A lot of rings are sold with white prongs regardless of the metal used to make the rest of the ring’s body. Very often, the material that these prongs are made of is either white gold or platinum. But is one better than the other, and how should you choose between these two metals when it comes to ring prongs?
Why Are White Gold Prongs So Widely Used?
White gold is a popular material for making prongs, even when the rest of the ring is made of yellow gold, but why is it so?
There are two main reasons jewelers use white gold prongs:
1. White gold is not yellow.
This might seem obvious, but it deserves some further explanation.
Let’s say you have a diamond and want it set in a yellow gold ring.
If the stone is colorless or nearly colorless, yellow gold prongs would make it look tinted in yellow, whereas white gold ones would blend nicely with its color.
However, yellow tinting is not such a big deal with low-grade diamond colors, which look yellowish anyway.
2. White gold is more durable.
This reason is even more important than the first one.
Since metals such as yellow gold or silver are very soft, prongs made of them wear thin faster and break more easily.
White gold, however, is more durable. It is made of yellow gold mixed with other metals to make it harder, and it is plated with rhodium, which gives it additional luster and protection.
How Is Platinum Different from White Gold?
Platinum is an extremely durable metal, and it wears down a lot more slowly than white gold.
Even though white gold is harder than yellow gold, white gold is still a gold alloy, whereas the platinum used in jewelry is much purer (it has 95% to 99% platinum content).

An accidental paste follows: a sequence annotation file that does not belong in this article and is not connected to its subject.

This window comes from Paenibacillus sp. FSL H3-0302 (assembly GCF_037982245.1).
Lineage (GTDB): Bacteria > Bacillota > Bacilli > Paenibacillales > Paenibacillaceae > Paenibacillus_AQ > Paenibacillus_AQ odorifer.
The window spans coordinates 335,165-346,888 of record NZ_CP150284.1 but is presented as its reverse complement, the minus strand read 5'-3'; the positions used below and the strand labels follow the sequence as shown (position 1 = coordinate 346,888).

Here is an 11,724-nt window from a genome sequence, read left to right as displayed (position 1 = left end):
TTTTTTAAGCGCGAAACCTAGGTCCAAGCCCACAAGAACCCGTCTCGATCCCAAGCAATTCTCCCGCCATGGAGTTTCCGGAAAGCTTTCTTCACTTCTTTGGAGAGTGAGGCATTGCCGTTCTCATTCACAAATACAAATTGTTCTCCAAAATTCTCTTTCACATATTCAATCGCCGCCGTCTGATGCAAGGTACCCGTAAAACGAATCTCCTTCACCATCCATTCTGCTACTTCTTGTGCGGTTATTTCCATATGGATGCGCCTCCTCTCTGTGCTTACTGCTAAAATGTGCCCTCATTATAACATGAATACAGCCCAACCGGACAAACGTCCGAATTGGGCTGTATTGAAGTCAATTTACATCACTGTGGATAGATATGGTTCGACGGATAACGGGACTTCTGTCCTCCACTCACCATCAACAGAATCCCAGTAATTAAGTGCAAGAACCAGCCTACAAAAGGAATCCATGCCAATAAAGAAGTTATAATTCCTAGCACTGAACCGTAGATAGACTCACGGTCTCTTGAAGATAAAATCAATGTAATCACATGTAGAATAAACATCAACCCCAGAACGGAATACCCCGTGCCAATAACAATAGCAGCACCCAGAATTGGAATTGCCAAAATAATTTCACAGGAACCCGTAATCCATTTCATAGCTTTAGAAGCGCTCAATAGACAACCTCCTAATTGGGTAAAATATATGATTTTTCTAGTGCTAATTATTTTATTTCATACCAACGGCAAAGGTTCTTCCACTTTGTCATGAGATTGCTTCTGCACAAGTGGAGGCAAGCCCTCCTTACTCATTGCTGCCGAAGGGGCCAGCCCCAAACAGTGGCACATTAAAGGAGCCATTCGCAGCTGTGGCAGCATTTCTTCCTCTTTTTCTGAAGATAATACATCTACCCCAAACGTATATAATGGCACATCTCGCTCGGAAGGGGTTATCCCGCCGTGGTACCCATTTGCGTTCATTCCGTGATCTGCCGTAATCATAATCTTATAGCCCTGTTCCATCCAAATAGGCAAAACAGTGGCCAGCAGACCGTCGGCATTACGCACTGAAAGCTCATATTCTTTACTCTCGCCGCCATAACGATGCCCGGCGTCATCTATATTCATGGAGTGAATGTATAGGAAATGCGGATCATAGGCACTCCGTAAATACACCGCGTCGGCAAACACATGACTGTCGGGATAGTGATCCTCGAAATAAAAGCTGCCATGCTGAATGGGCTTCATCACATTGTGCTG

Platinum’s purity is important not only because of durability. If the rhodium plating of white gold wears off and exposes the gold alloy underneath, and if that layer contains nickel, it can cause skin irritation in people allergic to this metal. With platinum, you don’t have such problems.
And while we are at the topic of rhodium plating, it is good to reiterate that this outer coating does wear off with time. Depending on how often you wear your jewelry, sooner or later you might need to have the white gold parts of your items replated.
White Gold vs. Platinum for Ring Prongs
White gold and platinum are both durable materials.
It should be noted, though, that when a white gold setting is exposed to chemicals such as chlorine, which can be found in tap water and some detergents, the prongs can get damaged and become more likely to break.
Although platinum prongs are nearly impossible to break, they can still bend and make the stones in your settings loose.
Sometimes, platinum prongs may be easier to bend than white gold ones, and this propensity depends on the technology used to form prongs out of platinum.
A point that is not often mentioned is the way white gold and platinum change in appearance when they wear. You should keep in mind that platinum does not stay shiny forever, and although it is durable, it does scratch, becoming duller with time.
White gold, on the other hand, keeps its luster over time as long as its rhodium plating is not worn off; when that happens, you will need to have it replated.
The Bottom Line: Choosing Between White Gold and Platinum
So, how should you decide between white gold and platinum prongs? One factor we have not mentioned yet is price: Platinum is simply more expensive than white gold.
For the additional money you pay for platinum, you get greater durability; you won’t need to worry about broken prongs, but you will still need to check regularly whether some of them are bent.
White gold is cheaper and is, in general, pretty durable as long as you keep it away from chlorine and remove your ring when washing or doing any housework.
Be sure also to consider that platinum won’t look as shiny as white gold after some time and decide for yourself whether that difference is really important to you.
Where to Buy a Ring?
For diamond, emerald, ruby, or sapphire rings, we recommend James Allen (read our review) because it allows you to take a 360-degree look at any stone before having it set in a ring. (Also, read our Diamond Buying Guide.)
You should also take a look at the vast selection of rings available at Amazon.